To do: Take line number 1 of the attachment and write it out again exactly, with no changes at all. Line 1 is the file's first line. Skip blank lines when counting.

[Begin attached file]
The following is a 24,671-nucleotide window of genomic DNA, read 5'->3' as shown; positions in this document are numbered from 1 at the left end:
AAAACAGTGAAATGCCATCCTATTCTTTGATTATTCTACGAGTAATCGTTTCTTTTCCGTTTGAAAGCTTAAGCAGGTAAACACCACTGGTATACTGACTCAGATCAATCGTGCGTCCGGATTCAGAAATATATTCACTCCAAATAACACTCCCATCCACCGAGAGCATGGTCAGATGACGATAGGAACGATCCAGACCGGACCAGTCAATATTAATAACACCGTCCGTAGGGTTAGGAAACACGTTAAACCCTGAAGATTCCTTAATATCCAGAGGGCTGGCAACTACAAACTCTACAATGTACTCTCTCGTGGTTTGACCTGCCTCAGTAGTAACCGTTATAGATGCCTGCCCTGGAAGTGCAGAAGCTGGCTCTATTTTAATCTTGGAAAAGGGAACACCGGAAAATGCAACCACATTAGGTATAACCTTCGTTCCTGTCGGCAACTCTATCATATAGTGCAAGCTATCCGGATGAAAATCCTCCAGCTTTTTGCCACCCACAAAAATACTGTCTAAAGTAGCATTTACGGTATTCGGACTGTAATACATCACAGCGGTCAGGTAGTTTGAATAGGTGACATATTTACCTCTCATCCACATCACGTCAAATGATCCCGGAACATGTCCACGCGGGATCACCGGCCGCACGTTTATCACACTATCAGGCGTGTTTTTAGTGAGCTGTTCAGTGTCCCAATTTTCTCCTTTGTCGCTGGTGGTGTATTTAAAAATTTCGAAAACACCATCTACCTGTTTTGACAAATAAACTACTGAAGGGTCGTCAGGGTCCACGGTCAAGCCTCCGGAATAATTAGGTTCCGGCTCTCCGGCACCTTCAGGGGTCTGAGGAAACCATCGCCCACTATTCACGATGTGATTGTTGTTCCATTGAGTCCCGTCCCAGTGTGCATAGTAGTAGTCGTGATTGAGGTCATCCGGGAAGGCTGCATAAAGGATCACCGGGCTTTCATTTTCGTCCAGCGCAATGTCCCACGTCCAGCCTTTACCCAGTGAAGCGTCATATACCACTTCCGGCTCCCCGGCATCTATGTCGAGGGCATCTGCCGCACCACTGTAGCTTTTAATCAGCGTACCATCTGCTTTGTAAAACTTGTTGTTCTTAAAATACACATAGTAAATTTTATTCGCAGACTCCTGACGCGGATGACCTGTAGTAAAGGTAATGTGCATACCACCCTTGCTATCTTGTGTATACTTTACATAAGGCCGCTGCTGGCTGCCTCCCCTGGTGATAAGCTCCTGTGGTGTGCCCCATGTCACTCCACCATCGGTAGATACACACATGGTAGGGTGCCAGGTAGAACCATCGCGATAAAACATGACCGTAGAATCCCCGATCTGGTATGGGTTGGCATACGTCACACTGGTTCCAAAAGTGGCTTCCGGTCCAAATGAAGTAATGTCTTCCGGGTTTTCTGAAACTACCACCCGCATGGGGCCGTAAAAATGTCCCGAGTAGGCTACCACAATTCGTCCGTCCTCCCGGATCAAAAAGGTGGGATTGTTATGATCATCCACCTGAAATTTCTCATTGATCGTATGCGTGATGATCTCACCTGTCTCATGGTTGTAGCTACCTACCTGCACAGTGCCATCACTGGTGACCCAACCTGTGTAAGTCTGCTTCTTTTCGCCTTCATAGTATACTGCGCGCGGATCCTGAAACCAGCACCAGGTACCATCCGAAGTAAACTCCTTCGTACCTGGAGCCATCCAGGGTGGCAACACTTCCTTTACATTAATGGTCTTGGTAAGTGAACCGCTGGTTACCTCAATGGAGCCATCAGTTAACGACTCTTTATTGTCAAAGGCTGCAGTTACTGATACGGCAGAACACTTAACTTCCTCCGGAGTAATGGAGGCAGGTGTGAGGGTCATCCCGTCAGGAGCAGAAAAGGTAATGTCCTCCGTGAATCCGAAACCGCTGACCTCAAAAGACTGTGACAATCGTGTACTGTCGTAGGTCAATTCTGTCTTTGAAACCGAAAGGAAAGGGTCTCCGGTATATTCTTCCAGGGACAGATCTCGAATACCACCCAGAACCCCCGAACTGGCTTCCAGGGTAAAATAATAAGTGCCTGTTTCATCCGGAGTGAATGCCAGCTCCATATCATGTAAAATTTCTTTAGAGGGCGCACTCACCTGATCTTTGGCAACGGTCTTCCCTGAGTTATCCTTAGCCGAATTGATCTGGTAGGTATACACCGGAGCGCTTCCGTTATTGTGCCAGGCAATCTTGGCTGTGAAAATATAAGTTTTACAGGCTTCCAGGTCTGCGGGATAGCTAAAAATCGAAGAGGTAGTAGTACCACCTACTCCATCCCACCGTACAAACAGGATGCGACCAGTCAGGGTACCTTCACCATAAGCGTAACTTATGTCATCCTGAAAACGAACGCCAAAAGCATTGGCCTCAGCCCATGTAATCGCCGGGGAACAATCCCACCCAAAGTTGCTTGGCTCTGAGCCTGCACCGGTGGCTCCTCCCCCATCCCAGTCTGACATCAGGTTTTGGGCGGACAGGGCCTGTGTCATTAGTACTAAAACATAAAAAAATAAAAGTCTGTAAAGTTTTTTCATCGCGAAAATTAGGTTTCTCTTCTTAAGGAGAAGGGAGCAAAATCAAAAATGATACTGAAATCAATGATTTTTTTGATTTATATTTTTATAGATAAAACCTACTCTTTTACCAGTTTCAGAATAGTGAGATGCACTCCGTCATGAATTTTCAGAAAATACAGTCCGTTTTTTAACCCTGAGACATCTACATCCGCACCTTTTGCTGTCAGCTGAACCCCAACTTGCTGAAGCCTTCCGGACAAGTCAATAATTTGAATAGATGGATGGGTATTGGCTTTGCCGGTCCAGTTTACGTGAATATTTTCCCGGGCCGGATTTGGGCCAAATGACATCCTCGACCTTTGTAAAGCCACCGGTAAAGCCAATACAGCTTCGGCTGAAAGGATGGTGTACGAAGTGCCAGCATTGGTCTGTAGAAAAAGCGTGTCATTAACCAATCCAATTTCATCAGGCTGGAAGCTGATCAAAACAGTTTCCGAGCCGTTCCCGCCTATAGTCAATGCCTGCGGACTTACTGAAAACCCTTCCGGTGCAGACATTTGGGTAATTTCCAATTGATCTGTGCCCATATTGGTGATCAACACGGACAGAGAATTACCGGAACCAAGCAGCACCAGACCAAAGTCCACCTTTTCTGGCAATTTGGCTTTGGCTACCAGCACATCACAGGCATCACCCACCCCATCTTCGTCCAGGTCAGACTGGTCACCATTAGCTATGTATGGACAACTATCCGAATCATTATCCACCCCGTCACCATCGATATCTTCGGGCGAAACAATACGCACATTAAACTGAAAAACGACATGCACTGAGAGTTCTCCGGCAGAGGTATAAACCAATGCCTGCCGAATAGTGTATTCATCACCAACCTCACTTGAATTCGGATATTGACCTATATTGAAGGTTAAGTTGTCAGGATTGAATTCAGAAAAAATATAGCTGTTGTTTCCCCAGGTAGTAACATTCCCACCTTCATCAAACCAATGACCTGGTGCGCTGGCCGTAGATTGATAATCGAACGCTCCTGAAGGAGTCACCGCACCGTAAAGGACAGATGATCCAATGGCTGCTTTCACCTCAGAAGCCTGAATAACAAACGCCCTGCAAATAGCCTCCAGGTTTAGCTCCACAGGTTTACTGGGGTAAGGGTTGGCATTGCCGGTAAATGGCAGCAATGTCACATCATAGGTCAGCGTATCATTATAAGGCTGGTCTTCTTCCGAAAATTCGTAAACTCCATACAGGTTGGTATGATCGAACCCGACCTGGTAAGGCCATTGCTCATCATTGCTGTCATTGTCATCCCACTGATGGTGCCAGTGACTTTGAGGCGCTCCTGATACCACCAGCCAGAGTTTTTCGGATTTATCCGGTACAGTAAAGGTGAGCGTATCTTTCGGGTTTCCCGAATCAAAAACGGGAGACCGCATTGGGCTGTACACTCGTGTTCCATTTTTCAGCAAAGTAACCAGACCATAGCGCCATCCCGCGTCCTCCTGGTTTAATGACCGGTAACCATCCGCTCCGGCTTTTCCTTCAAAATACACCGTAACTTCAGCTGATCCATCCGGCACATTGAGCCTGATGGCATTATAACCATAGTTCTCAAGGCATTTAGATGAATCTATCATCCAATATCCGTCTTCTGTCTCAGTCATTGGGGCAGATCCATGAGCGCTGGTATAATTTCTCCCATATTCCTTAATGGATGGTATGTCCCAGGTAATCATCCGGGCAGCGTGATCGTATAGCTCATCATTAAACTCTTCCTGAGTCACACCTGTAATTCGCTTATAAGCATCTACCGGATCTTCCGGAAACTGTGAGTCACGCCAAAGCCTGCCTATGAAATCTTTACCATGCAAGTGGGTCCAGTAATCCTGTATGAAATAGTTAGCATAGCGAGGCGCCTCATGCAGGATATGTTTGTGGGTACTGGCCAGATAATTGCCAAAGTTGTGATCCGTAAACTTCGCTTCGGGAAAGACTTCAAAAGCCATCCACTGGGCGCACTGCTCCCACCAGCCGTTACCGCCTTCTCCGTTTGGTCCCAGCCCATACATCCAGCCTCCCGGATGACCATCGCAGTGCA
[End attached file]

The following is a 24,671-nucleotide window of genomic DNA, read 5'->3' as shown; positions in this document are numbered from 1 at the left end: